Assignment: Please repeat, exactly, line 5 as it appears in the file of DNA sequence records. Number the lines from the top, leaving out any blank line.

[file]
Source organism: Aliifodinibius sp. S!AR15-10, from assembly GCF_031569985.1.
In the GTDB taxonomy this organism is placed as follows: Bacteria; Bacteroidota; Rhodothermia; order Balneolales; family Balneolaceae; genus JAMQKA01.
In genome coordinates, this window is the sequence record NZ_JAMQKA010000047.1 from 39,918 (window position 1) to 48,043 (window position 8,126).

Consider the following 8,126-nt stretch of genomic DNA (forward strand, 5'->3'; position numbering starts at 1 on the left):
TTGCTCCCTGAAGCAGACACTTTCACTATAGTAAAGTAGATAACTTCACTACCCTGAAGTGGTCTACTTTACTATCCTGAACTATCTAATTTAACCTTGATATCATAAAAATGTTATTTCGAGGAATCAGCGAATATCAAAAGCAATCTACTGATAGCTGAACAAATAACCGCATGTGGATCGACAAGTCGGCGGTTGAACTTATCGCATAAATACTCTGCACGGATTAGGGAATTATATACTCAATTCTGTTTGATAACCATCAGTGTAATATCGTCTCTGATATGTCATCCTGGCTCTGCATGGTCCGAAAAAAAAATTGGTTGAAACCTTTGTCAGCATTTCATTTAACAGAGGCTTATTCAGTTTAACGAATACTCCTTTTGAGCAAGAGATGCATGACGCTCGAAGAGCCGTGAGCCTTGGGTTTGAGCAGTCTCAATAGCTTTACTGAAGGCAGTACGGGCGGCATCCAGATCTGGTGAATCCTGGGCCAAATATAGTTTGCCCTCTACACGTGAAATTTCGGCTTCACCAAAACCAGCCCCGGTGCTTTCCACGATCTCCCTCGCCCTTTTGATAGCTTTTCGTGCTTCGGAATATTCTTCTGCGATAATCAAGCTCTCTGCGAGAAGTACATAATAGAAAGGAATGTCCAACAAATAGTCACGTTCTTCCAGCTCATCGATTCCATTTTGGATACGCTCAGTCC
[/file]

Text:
TTGCTCCCTGAAGCAGACACTTTCACTATAGTAAAGTAGATAACTTCACTACCCTGAAGTGGTCTACTTTACTATCCTGAACTATCTAATTTAACCTTGATATCATAAAAATGTTATTTCGAGGAATCAGCGAATATCAAAAGCAATCTACTGATAGCTGAACAAATAACCGCATGTGGATCGACAAGTCGGCGGTTGAACTTATCGCATAAATACTCTGCACGGATTAGGGAATTATATACTCAATTCTGTTTGATAACCATCAGTGTAATATCGTCTCTGATATGTCATCCTGGCTCTGCATGGTCCGAAAAAAAAATTGGTTGAAACCTTTGTCAGCATTTCATTTAACAGAGGCTTATTCAGTTTAACGAATACTCCTTTTGAGCAAGAGATGCATGACGCTCGAAGAGCCGTGAGCCTTGGGTTTGAGCAGTCTCAATAGCTTTACTGAAGGCAGTACGGGCGGCATCCAGATCTGGTGAATCCTGGGCCAAATATAGTTTGCCCTCTACACGTGAAATTTCGGCTTCACCAAAACCAGCCCCGGTGCTTTCCACGATCTCCCTCGCCCTTTTGATAGCTTTTCGTGCTTCGGAATATTCTTCTGCGATAATCAAGCTCTCTGCGAGAAGTACATAATAGAAAGGAATGTCCAACAAATAGTCACGTTCTTCCAGCTCATCGATTCCATTTTGGATACGCTCAGTCC